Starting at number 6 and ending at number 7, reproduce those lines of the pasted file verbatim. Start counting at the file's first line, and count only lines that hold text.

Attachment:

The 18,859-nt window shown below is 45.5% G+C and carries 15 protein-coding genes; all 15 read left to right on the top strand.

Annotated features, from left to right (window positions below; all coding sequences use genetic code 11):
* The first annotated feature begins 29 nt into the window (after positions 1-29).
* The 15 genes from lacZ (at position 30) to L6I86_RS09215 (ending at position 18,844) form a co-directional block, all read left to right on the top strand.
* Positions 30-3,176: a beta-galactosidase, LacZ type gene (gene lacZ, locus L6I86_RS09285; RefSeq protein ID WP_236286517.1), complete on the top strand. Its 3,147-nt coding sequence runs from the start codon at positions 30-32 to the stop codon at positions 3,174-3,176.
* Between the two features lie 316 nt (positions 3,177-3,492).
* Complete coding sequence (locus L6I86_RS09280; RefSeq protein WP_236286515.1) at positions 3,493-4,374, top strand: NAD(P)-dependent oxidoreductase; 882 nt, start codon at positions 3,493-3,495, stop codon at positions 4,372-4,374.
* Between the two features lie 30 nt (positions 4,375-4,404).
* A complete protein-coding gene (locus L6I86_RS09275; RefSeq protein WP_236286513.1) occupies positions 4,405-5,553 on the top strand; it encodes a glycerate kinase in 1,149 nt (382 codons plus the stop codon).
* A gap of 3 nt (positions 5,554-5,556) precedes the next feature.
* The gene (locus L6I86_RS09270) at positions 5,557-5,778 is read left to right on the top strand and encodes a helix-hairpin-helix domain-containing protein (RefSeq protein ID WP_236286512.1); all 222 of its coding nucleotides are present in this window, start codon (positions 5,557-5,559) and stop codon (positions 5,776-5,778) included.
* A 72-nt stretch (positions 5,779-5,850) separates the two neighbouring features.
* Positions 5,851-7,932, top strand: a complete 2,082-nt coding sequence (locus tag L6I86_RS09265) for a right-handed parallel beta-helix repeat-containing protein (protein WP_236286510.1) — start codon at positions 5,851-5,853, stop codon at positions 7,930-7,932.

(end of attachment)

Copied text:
* Between the two features lie 316 nt (positions 3,177-3,492).
* Complete coding sequence (locus L6I86_RS09280; RefSeq protein WP_236286515.1) at positions 3,493-4,374, top strand: NAD(P)-dependent oxidoreductase; 882 nt, start codon at positions 3,493-3,495, stop codon at positions 4,372-4,374.